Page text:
As he said:
"While I do, in fact, ‘believe,’ it is my personal view that the largest proclamation of one’s faith ought to be in how one lives one’s life.”Several groups chimed in about the possible unconstitutionality of the plates, but the group Americans United for Separation of Church and State was quickest on the draw (.PDF), filing suit in mid-June. The suit was filed on behalf of Rev. Dr. Thomas A. Summers, Rev. Dr. Robert M. Knight, Rabbi Sanford T. Marcus, Rev. Dr. Neal Jones, and the Hindu American Foundation.
Yep, you got it, religious leaders, not atheists, right?
The suit says, in part:
The special preference shown for Christianity via the General Assembly’s approval of the “I Believe” license plate not only improperly advances and endorses religion, but also discriminates against citizens of other faiths because it fails to provide a comparable expressive outlet.and
The South Carolina legislature’s decision to align itself with a single religion — Christianity — runs afoul of the Establishment Clause of the First Amendment to the United States Constitution, and the preferential treatment that the State has accorded to the Christian viewpoint violates the Free Speech Clause of the First Amendment to the United States Constitution.On CNN's American Morning today, legal analyst Sunny Hostin indicated that S.C. Lt. Governor Andre Bauer didn't help S.C.'s case at all, by offering to pay $4,000 toward the plates, which as Hostin said, comes across as the state sanctioning the plates.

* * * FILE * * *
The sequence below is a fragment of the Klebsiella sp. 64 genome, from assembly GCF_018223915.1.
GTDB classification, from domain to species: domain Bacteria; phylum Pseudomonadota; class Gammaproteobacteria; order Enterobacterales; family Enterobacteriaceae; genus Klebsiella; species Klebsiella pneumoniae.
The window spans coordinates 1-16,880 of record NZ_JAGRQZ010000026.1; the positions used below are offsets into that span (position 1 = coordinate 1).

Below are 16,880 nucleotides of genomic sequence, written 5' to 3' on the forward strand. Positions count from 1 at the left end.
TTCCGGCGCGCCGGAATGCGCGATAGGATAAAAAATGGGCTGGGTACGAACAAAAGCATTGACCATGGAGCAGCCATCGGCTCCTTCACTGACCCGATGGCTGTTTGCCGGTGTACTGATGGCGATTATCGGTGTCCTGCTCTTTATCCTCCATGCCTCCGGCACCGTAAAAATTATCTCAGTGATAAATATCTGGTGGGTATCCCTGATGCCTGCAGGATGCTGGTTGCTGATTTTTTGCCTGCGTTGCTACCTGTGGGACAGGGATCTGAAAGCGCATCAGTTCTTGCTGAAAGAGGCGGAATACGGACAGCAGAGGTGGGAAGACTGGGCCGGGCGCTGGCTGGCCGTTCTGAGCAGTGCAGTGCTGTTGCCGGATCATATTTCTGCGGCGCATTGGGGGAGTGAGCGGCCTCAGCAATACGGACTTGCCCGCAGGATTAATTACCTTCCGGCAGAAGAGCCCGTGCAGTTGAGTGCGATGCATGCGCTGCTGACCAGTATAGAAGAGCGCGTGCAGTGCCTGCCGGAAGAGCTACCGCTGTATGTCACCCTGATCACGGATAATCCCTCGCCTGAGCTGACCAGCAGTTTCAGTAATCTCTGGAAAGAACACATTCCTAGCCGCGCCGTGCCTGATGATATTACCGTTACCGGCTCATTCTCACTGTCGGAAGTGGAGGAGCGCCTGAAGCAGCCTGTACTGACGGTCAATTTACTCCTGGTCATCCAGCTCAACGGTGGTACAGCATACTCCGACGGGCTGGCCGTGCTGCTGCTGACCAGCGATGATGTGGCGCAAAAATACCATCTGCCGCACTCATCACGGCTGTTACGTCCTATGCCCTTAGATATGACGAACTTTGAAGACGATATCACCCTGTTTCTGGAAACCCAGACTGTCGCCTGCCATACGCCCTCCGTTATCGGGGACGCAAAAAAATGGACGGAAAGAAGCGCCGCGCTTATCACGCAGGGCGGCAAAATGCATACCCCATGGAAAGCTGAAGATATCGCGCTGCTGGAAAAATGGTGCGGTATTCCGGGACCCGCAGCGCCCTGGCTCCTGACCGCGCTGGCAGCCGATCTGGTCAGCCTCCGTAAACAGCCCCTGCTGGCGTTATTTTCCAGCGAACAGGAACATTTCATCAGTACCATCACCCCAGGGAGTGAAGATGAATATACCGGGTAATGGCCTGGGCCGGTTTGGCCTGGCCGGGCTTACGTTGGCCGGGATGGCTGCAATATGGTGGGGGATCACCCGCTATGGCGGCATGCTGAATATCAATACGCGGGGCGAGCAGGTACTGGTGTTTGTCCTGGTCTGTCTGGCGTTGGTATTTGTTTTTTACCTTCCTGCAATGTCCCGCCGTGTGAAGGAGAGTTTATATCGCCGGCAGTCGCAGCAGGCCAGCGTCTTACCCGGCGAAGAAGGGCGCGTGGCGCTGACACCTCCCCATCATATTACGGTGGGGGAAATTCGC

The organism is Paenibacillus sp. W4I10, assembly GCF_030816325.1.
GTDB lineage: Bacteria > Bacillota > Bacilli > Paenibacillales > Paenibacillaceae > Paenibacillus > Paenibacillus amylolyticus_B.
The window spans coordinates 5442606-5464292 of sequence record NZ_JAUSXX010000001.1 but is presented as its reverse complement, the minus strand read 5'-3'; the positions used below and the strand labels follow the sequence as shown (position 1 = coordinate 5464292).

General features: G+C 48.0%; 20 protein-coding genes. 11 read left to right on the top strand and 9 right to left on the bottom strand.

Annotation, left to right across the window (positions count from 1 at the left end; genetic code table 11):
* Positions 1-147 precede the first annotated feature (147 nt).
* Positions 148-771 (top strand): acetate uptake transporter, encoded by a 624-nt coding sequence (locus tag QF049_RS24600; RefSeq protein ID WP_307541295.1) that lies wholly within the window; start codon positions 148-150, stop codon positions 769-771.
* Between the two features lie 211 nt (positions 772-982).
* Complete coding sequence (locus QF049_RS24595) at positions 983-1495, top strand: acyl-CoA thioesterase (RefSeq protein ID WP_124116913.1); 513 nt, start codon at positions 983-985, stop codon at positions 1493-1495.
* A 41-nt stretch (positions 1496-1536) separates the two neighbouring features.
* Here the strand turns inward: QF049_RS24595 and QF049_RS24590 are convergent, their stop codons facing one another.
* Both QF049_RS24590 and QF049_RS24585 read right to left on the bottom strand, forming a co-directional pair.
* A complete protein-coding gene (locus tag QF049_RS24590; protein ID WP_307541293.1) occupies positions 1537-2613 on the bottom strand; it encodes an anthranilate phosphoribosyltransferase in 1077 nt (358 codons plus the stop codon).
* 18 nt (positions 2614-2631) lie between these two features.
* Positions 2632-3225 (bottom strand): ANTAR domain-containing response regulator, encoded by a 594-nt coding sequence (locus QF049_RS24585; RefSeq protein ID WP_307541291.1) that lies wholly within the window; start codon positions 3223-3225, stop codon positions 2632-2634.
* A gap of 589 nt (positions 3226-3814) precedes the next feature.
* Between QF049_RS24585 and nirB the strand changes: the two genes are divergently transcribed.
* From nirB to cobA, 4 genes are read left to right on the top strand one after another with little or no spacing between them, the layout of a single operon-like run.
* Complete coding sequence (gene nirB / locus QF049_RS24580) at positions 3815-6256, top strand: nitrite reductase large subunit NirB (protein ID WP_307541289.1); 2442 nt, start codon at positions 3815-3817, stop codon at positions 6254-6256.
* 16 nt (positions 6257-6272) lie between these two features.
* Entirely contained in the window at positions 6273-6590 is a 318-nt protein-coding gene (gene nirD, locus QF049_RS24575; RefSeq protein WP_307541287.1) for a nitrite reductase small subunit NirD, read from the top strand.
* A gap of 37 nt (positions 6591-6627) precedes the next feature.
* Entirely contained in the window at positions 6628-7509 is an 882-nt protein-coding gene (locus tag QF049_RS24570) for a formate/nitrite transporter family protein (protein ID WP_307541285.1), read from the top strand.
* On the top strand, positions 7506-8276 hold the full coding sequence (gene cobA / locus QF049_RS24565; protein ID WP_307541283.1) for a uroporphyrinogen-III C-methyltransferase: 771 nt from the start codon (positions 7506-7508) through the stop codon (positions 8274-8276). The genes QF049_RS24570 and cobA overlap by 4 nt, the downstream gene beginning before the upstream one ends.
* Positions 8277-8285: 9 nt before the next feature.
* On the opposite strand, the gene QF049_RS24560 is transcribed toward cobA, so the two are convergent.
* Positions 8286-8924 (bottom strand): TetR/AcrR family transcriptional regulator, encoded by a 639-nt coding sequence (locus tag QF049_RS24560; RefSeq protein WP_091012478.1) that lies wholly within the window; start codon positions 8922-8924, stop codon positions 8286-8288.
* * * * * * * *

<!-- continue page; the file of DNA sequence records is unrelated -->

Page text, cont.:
She also quoted Rev. Barry Lynn, AU executive director, as saying, "I do believe these 'I Believe' plates will not see the light of day."
Conclusion by Hostin: "My legal background tells me that this would be a violation and that a federal judge will probably strike it down."
This video is from CNN's American Morning, broadcast July 8, 2008.